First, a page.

Guarantor Refusing to Sign

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Cressiswell
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#1
Report Thread starter 4 years ago
#1
My parents (my guarantors) are refusing to sign the guarantor contract due to it being 'joint and severally liable' to an 'unlimited sum of moneys'. The landlord has explained that moneys is applicable to damages meaning that if one of my housemates intentionally burns the house down (I say intentionally as at least if it were accidental it could be claimed on insurance) the guarantors would be expected to cover the whole cost of the house (due to there being no upper limit). The issue is that despite the fact we may know who this individual in question is, with it being joint and severally liable my parents would be expected to cover a share of the cost of the house as well - something they're understandably disinclined to support. Whilst I fully understand their position, I get the impression this is simply the state of the market (in Manchester at least); if they refuse to guarantee me for this house, even if I go to another letting agency we will probably be faced with a similar problem. My questions are: is this the state of the market everywhere or just in Manchester? Has anybody else been in this position and found a resolution/is there something obvious we're all missing?
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Jon22221
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#2
Report 4 years ago
#2
I had this exact same experience when looking for my second year house. In the end, I offered the landlord a double deposit for having no guarntor and I was accepted. I also changed the terms of my contract and refused to sign unless the jointly and severally liable clause was removed.

You are in your own position to negotitate with the land-lord. The power isn't all just in their hands.

I'd be very careful before comitting to a contract, because these are legally binding, so you want to make sure the terms are acceptable to you.

There are tennancies available without guarntors.

The private student housing market can take advantage of students lack of experience. They want your money. They may pressure people into signing contracts, because otherwise you'll "Lose the house" However, in a place like Manchester, the availability of accommodation will be massive.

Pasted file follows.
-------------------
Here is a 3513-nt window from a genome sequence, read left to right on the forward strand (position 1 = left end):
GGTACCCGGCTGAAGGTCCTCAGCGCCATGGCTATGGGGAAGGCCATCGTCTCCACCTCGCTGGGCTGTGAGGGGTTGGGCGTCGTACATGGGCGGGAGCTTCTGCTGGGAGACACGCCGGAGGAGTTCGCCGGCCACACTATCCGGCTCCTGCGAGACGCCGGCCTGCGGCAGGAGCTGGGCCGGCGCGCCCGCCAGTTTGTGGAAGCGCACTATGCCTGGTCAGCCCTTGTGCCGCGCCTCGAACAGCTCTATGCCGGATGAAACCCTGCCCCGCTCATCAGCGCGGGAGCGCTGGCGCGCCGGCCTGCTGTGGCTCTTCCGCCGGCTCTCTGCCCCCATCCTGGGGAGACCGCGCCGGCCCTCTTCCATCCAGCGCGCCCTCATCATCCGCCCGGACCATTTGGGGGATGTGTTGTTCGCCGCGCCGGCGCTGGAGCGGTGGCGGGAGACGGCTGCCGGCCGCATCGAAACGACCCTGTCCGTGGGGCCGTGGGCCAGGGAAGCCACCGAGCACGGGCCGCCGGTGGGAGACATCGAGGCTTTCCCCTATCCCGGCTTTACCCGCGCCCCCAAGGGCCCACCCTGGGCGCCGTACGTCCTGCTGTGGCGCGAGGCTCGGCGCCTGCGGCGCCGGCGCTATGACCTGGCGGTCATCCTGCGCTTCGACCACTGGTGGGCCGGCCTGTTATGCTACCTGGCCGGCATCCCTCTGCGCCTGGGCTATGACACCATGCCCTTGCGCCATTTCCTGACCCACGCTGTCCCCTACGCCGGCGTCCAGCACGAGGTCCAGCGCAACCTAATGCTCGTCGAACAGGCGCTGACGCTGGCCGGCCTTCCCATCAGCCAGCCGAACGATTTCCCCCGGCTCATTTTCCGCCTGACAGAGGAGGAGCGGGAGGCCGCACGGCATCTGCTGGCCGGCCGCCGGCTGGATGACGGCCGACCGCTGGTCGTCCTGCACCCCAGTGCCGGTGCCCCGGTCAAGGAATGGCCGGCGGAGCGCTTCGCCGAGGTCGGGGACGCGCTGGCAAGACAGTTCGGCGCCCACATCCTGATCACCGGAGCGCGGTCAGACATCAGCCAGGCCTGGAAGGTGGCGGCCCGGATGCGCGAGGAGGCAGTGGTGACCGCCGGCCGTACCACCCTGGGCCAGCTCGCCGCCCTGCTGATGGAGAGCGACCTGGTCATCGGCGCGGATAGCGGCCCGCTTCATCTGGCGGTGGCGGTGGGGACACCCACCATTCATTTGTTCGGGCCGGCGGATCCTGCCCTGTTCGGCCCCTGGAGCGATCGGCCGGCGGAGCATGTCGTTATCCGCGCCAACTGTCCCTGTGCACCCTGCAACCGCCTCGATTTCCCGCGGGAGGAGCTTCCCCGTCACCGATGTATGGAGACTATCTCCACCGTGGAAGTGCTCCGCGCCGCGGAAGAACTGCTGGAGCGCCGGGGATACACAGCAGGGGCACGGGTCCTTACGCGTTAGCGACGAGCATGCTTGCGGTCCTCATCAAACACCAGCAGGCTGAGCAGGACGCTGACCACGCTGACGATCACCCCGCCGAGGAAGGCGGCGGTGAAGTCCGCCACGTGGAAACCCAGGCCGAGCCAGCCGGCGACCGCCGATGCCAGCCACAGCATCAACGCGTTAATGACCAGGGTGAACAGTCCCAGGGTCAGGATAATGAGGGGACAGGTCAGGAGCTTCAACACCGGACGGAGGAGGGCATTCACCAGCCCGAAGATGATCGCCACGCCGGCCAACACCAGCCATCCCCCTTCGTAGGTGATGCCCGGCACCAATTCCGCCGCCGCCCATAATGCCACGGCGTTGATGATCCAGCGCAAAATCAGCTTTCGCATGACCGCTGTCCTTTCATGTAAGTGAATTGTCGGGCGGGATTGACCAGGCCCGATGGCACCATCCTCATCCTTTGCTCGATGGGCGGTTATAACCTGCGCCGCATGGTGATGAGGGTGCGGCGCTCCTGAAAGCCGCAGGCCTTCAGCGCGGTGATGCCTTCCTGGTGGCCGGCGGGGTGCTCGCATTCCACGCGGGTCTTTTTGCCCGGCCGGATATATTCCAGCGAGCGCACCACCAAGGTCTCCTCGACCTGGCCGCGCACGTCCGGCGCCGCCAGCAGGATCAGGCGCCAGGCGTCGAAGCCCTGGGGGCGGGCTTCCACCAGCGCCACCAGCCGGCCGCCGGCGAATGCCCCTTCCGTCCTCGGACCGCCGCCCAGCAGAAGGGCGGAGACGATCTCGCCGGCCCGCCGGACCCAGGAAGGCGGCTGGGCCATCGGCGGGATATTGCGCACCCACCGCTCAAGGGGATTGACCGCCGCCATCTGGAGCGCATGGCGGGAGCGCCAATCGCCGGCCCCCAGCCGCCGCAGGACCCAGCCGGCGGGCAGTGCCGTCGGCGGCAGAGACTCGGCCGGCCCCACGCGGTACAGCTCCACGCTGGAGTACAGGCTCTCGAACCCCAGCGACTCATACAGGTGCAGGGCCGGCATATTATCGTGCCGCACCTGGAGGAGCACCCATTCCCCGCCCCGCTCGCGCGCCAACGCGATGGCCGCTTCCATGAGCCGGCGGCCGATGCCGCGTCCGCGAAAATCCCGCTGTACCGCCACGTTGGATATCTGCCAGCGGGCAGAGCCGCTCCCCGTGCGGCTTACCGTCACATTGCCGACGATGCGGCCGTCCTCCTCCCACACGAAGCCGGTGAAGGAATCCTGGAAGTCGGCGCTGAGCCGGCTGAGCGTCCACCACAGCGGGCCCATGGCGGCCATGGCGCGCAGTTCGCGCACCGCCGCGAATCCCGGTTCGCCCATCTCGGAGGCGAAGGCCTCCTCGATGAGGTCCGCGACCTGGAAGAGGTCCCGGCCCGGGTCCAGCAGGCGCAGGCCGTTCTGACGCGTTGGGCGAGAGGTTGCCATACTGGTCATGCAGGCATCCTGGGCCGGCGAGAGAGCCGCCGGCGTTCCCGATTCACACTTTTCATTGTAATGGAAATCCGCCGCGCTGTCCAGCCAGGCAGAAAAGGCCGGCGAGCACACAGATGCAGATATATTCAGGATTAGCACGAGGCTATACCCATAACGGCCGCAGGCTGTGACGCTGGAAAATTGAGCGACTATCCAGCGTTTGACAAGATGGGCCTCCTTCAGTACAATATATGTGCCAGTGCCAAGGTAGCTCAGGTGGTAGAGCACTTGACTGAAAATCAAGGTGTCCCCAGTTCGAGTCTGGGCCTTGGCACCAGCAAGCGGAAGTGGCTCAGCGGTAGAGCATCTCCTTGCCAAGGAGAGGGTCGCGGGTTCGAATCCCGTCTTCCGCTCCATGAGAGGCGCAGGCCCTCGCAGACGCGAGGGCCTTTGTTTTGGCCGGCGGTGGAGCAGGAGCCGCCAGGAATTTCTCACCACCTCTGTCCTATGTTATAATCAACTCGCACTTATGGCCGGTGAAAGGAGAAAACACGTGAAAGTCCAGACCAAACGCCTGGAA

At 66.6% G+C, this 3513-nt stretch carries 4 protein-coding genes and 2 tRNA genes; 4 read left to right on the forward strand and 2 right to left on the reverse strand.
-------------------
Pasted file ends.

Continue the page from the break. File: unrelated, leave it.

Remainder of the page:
Personally, I've found private renting such a hassle, I'm gathering a group of friends together and just getting the same flat in halls with each other instead
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Cressiswell
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#3
Report Thread starter 4 years ago
#3
Fantastic, thank you very much for your help. Glad to hear there are people out there with similar experiences as it doesn't half feel like I'm the only one with the cautious parents. I think if it comes down to it I'll suggest the double deposit resolution as its frustrating being at the behest of my parents. Thank you very much for your help though and sorry to hear that you've found your experience to be so frustrating you've had to opt for halls.
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alleycat393
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#4
Report 4 years ago
#4
(Original post by Cressiswell)
Fantastic, thank you very much for your help. Glad to hear there are people out there with similar experiences as it doesn't half feel like I'm the only one with the cautious parents. I think if it comes down to it I'll suggest the double deposit resolution as its frustrating being at the behest of my parents. Thank you very much for your help though and sorry to hear that you've found your experience to be so frustrating you've had to opt for halls.
Are you a student? The uni may be able to help with contracts and making sure that the terms are correct and fair.
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Cressiswell
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#5
Report Thread starter 4 years ago
#5
(Original post by alleycat393)
Are you a student? The uni may be able to help with contracts and making sure that the terms are correct and fair.
Yes I am, I think I'll give them a shot with regards to making sure they're not exploitative or unfair. Thanks.
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